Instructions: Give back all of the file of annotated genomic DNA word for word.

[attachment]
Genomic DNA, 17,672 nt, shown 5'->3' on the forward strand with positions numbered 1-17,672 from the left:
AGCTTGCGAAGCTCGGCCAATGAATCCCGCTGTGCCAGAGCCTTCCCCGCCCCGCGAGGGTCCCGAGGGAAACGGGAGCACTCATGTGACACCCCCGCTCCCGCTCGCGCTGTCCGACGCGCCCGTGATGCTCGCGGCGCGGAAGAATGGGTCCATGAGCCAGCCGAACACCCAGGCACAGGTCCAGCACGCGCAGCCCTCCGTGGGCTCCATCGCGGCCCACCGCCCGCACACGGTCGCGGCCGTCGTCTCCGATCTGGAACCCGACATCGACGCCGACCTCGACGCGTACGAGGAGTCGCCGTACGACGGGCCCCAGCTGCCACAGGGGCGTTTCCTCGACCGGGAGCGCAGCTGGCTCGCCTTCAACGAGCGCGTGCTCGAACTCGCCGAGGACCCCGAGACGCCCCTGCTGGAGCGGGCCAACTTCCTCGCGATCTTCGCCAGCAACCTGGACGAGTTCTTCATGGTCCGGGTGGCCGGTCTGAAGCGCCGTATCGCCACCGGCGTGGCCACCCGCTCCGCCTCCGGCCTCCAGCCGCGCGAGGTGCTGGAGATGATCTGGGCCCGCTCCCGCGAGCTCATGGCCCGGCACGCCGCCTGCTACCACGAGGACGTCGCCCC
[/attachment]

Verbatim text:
Genomic DNA, 17,672 nt, shown 5'->3' on the forward strand with positions numbered 1-17,672 from the left:
AGCTTGCGAAGCTCGGCCAATGAATCCCGCTGTGCCAGAGCCTTCCCCGCCCCGCGAGGGTCCCGAGGGAAACGGGAGCACTCATGTGACACCCCCGCTCCCGCTCGCGCTGTCCGACGCGCCCGTGATGCTCGCGGCGCGGAAGAATGGGTCCATGAGCCAGCCGAACACCCAGGCACAGGTCCAGCACGCGCAGCCCTCCGTGGGCTCCATCGCGGCCCACCGCCCGCACACGGTCGCGGCCGTCGTCTCCGATCTGGAACCCGACATCGACGCCGACCTCGACGCGTACGAGGAGTCGCCGTACGACGGGCCCCAGCTGCCACAGGGGCGTTTCCTCGACCGGGAGCGCAGCTGGCTCGCCTTCAACGAGCGCGTGCTCGAACTCGCCGAGGACCCCGAGACGCCCCTGCTGGAGCGGGCCAACTTCCTCGCGATCTTCGCCAGCAACCTGGACGAGTTCTTCATGGTCCGGGTGGCCGGTCTGAAGCGCCGTATCGCCACCGGCGTGGCCACCCGCTCCGCCTCCGGCCTCCAGCCGCGCGAGGTGCTGGAGATGATCTGGGCCCGCTCCCGCGAGCTCATGGCCCGGCACGCCGCCTGCTACCACGAGGACGTCGCCCC